I forget who said it, but I once heard that a model is not really a person on the runway, but more of a living coat hanger. With that in mind, it makes sense that the models must all be rather tall, slender, and roughly the same size and shape to ensure clothing drapes beautifully Ė the way it was designed. But is there such a thing as too thin for a model?
The United States has had a great deal of television and news dedicated to the celebrities and models in the spotlight. Apparently there is a tremendous amount of pressure on these young ladies to stay as trim and fit as possible. Unfortunately, many of these women crack under the pressure and chose unhealthy means to reach their target weight. That weight and size might also be extremely unhealthy as well.
Unfortunately, while body image might be a huge consideration for models and celebrities, it has trickled down to those who are not living in the spotlight. Eating disorders and image problems have never received as much press as they have in recent years. Young girls everywhere are getting ill from not eating correctly simply because they want to look like the beauties on the runways and magazines.
Some countries are beginning to take control of the situation, however. Many countries, led by Spain, are beginning to ban models under the age of 16 and of a certain weight. Italy is the latest of the group to be working on a manifesto stating exactly how far is too far for these women.
The countries making the changes are some of the most fashion forward, and it is likely that others will be joining them. In Spain, models must now have a body mass index (BMI) of more than 18.5. This means that they are healthy overall for their height. Underweight models will be banned from the catwalks.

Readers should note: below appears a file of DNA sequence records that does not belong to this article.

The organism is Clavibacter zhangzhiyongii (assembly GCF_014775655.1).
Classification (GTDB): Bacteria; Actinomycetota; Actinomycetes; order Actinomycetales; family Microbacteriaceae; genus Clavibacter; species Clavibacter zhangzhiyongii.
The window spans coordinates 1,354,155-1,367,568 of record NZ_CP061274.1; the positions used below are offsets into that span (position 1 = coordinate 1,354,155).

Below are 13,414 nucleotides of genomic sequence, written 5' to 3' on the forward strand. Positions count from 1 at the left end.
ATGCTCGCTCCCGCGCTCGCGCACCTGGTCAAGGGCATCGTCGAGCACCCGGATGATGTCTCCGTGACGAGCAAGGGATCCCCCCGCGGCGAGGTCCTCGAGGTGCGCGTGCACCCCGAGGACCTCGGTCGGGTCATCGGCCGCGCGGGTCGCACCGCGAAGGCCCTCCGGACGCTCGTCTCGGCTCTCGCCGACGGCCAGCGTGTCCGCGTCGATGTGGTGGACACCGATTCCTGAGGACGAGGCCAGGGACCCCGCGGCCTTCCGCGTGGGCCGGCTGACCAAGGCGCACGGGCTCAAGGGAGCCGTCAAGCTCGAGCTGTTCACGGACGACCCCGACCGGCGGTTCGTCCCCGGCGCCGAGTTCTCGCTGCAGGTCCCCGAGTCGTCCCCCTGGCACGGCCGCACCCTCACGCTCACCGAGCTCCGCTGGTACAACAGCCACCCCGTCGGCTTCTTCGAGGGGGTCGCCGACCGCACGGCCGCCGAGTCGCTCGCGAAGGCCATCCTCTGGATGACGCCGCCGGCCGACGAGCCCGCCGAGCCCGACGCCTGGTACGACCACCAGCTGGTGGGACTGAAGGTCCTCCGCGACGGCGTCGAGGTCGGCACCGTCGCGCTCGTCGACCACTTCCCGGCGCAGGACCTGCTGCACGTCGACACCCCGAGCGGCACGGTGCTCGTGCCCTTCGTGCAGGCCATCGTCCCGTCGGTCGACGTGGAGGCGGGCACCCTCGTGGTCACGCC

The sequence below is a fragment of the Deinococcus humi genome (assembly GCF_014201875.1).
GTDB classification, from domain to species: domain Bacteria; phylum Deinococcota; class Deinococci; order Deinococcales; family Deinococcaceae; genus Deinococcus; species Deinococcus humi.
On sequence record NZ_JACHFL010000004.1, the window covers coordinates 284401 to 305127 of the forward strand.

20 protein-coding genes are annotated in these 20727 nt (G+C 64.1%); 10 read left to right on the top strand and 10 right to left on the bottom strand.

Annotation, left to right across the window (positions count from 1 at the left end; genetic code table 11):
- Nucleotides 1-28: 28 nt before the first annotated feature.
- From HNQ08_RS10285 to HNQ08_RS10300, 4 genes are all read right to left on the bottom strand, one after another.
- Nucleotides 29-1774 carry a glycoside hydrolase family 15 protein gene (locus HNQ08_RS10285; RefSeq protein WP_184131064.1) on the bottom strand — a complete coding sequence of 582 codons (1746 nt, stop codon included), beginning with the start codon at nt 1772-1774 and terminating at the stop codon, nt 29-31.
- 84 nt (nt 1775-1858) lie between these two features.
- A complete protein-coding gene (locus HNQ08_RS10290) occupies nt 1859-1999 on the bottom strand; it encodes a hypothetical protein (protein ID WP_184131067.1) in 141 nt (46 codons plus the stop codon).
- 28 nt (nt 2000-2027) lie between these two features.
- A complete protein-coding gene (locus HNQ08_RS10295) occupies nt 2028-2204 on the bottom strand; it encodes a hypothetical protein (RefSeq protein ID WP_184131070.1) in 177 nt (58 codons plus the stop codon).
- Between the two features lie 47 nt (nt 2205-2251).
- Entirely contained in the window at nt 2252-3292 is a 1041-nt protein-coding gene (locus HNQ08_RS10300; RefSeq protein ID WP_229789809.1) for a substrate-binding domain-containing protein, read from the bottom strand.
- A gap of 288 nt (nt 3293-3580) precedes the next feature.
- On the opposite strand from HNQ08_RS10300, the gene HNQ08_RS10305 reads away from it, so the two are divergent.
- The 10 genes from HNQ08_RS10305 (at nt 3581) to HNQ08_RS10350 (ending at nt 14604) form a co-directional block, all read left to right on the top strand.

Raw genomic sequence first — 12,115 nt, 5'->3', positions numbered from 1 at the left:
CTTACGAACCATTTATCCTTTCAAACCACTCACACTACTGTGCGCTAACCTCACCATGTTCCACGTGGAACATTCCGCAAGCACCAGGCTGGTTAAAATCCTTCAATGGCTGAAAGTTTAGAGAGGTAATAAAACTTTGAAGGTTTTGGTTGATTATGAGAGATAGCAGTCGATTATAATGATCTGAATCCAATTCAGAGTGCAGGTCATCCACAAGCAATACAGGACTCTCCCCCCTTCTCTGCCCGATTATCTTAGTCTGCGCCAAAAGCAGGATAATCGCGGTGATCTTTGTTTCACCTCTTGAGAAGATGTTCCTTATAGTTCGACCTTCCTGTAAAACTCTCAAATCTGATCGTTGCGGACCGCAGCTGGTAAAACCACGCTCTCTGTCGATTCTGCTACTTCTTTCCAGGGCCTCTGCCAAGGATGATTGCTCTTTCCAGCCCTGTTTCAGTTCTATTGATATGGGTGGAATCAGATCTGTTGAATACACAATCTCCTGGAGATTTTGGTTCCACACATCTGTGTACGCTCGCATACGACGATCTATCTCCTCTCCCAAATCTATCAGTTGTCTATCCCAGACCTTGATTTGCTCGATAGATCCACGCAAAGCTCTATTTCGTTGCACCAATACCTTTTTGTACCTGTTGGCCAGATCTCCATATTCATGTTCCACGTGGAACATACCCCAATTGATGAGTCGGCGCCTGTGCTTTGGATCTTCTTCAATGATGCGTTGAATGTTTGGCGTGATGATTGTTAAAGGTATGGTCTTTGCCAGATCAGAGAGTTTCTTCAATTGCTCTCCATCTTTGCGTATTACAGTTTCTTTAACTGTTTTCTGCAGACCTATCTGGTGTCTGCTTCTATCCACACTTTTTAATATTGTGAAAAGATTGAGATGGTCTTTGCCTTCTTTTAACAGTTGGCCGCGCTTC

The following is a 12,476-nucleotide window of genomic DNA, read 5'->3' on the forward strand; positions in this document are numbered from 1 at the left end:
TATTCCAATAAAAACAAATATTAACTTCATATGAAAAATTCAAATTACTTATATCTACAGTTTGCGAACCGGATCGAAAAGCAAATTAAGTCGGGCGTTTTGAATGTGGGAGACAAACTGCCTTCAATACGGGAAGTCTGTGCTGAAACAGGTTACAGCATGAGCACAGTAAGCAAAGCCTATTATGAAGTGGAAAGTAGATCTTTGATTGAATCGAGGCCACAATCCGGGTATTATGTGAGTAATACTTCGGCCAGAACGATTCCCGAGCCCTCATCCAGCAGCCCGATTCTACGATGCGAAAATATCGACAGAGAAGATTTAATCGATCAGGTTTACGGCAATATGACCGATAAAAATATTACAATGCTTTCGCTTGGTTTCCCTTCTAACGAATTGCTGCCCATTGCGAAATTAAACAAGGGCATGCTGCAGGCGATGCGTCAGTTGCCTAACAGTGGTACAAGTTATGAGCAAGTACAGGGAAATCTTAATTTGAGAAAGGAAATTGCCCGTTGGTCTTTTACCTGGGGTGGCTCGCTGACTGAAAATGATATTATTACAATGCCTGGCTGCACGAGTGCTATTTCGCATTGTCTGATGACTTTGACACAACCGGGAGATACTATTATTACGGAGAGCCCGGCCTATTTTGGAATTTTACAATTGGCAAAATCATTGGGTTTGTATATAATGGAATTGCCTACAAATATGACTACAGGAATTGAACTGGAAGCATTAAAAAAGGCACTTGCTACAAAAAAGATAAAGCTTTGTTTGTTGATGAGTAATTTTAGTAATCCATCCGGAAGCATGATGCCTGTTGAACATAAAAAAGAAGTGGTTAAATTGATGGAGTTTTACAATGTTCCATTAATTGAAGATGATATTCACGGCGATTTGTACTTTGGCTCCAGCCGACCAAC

While this regulation might seem a bit silly, or perhaps a long time in coming, it has roots in serious events. A model in Brazil, Ana Carolina Resto, actually died from complications of anorexia. In her desire to stay thin, she brought about her own death. A month before another model, Luisel Ramos, died from heart failure brought on by anorexia. Many of the governments now feel obligated to step in and help put a stop to unhealthy practices on the runway and magazines.
What It Means
While most of us are not in the group being banned from the catwalk, the new legislation does have an impact on everyone. Instead of being inundated with images of super skinny girls wearing the latest styles, we might actually get to see healthy beauty on television and in magazines.
Perhaps over time the standards will change and we'll get to see more models like Cindy Crawford, Tyra Banks, and others who are more interested in looking healthy and beautiful than skinny and beautiful. It can only be a change for the better to start admiring those who exercise and eat well rather than making celebrities of those simply not eating at all.